Air Vests Are All the Rage—But Are They Truly Safe?

Photo © Carly Nasznic

The hunter jumper world is abuzz about air vests. Well-known professionals are wearing them, more are speaking out about buying their own, and amateur riders and parents are considering making the investment for themselves and their children.

The Plaid Horse is committed to researching all of the safety options available to riders, and we wholeheartedly applaud the trend toward added precautions. (You can see our September issue coverage of body protection here). And for those who aren’t familiar yet, air vests are worn by a rider and attach to the saddle by a tether. When a rider separates from their saddle, the vest inflates quickly in an effort to protect the rider upon landing.

In putting that article together, we learned that air vests do not have much research behind them. Search enough about air vests on the Internet, and you’ll read everything from “this vest saved my life” stories, to evidence that the use of air vests can actually make injuries worse. (Traditional body protectors promise less in the way of injury prevention, but have been tested more—there are multiple safety certifications for these vests.) Some research actually showed that more riders sustained a serious injury after falling in an air vest than without one—though that study made note of the fact that more research is needed to determine why. While riders wearing an air vest were more likely to fall, the disciplines that utilize air vests most frequently do result in more falls and have a higher opportunity for serious injury.

TPH spoke with Reed Ayers, a research scientist and a rider himself, for his thoughts on air vests. Ayers works in the Department of Orthopedics, Spine Division, University of Colorado, School of Medicine, and is a member of ASTM. 

“An issue with air vests from the perspective of safety is they are a FAIL DANGEROUS design. That is, if they don’t work they become dangerous, e.g. they may not inflate and keep the rider attached to the horse via the lanyard, thus possibly resulting in the rider being dragged,” said Ayers. “I know of four instances where this happened. Standard vests are FAIL SAFE. They work without any external mechanisms.”

Military studies examining injuries as the result of being thrown through the air show that the way the spine moves in an impact can be a predictor of injury, Ayers said. “They found that the more rigid the body was held on impact, e.g. thrown due to explosion, the greater the spine injuries. This is an issue with air vests. They can force the spine into a rigid frame, likely increasing the axial forces along the spine. Riders … are held rigid until the vest deflates (up to 2 minutes later). Thus, they are held in a rigid frame on impact, likely affecting spine injury.”

If air vests don’t have research behind them, but we have anecdotal evidence—success stories from riders—as a testament to their effectiveness, why isn’t that enough?

“Anecdotal evidence is simply observation with no quantification,” said Ayers. “This very unreliable. It is similar to the ‘blue car problem.’ If you deliberately look for blue cars on the road, your will notice a lot of blue cars to the exclusion of other colors. Thus, a person can claim there are a lot of blue cars being made without basis or qualification when the reality may be quite different.”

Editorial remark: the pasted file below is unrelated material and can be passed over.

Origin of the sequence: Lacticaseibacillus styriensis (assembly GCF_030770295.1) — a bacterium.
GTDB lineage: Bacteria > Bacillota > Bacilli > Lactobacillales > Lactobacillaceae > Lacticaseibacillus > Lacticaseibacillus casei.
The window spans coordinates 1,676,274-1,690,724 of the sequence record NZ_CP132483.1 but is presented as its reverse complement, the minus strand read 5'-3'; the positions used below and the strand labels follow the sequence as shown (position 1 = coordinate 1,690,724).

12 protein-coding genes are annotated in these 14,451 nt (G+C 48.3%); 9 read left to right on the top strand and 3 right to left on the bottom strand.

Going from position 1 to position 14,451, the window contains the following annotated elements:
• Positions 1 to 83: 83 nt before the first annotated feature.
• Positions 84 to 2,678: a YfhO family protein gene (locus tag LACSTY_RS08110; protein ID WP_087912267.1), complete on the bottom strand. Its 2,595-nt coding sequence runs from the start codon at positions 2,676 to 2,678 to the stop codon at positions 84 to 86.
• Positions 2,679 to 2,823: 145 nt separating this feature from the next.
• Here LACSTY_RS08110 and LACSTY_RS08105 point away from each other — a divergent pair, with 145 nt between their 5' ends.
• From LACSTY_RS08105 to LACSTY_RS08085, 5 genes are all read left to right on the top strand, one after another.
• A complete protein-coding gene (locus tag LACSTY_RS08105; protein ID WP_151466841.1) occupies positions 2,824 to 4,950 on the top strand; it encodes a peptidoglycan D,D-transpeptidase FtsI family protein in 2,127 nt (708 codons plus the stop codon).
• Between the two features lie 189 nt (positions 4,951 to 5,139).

And while standard vests (also referred to as body protectors) are understood to provide protection to the ribs and vital organs since the foam disperses impact, proving that effectiveness with actual research is another story. “The standards established for any safety vest are really only based on puncture resistance. There is no efficient way to actually measure internal organ impact forces as is done for the brain with helmets.”

How do we get more research and testing done on air vests?

Ayers says this would be an expensive proposition that would require “independent people who are experts in biomechanics, device testing, materials, safety equipment, medicine, horses, as well as accident investigations to guide appropriate testing specific to horse sports.” 

Lynsey Whitacre chimed in on this topic in The Plaid Horse Adult Amateur Lounge as well. Whitacre, a rider, PhD, and a research and development manager at BioZyme, Inc, said, “the companies manufacturing the products, and foundations like USEF, need to fund the proper research and make available any data they collected during product development publicly available, which they have not done yet as far as I can tell.”

As Whitacre points out, USHJA has pledged $100,000 to the new helmet study. And with the increasing popularity of body protectors, it would be prudent to study those next. “As someone whose career has been in university and private research, I am sure it will not be cheap,” said Whitacre. “But it’s worth it.” 

So, what can we do now to work toward studying the safety and effectiveness of air vests? If you’ve purchased an air vest, we encourage you to copy and paste the form letter below, encouraging the manufacturer to invest in this much-needed research. You can also send the letter to our governing bodies and/or your local HJA to get involved. Helmet research has come a long way and continues to do so. The same needs to happen for body protection.

Dear [company name here]

I purchased a [brand name] air vest to protect myself while riding. But I understand that air vests in general do not have much research behind them. It is in all riders’ best interest to wear protective gear that has been formally researched to prove its effectiveness. Would you please take a portion of my sale, and all your sales, to fund peer-reviewed research? 

Thank you,
[your name]